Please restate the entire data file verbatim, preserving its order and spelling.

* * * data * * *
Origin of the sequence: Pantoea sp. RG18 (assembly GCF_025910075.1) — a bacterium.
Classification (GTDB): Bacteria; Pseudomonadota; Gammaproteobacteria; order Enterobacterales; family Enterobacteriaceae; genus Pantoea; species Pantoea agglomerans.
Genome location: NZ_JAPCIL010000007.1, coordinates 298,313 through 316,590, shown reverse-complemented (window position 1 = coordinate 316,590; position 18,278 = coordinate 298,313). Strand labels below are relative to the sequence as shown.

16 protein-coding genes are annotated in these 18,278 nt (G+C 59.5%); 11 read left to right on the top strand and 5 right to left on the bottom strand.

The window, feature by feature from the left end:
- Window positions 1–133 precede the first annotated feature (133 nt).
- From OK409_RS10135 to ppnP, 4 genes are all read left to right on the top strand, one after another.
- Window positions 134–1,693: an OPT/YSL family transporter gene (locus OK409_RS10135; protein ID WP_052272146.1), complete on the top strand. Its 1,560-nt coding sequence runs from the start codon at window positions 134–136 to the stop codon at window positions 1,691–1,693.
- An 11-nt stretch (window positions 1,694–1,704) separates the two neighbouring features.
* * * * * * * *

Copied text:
Origin of the sequence: Pantoea sp. RG18 (assembly GCF_025910075.1) — a bacterium.
Classification (GTDB): Bacteria; Pseudomonadota; Gammaproteobacteria; order Enterobacterales; family Enterobacteriaceae; genus Pantoea; species Pantoea agglomerans.
Genome location: NZ_JAPCIL010000007.1, coordinates 298,313 through 316,590, shown reverse-complemented (window position 1 = coordinate 316,590; position 18,278 = coordinate 298,313). Strand labels below are relative to the sequence as shown.

16 protein-coding genes are annotated in these 18,278 nt (G+C 59.5%); 11 read left to right on the top strand and 5 right to left on the bottom strand.

The window, feature by feature from the left end:
- Window positions 1–133 precede the first annotated feature (133 nt).
- From OK409_RS10135 to ppnP, 4 genes are all read left to right on the top strand, one after another.
- Window positions 134–1,693: an OPT/YSL family transporter gene (locus OK409_RS10135; protein ID WP_052272146.1), complete on the top strand. Its 1,560-nt coding sequence runs from the start codon at window positions 134–136 to the stop codon at window positions 1,691–1,693.
- An 11-nt stretch (window positions 1,694–1,704) separates the two neighbouring features.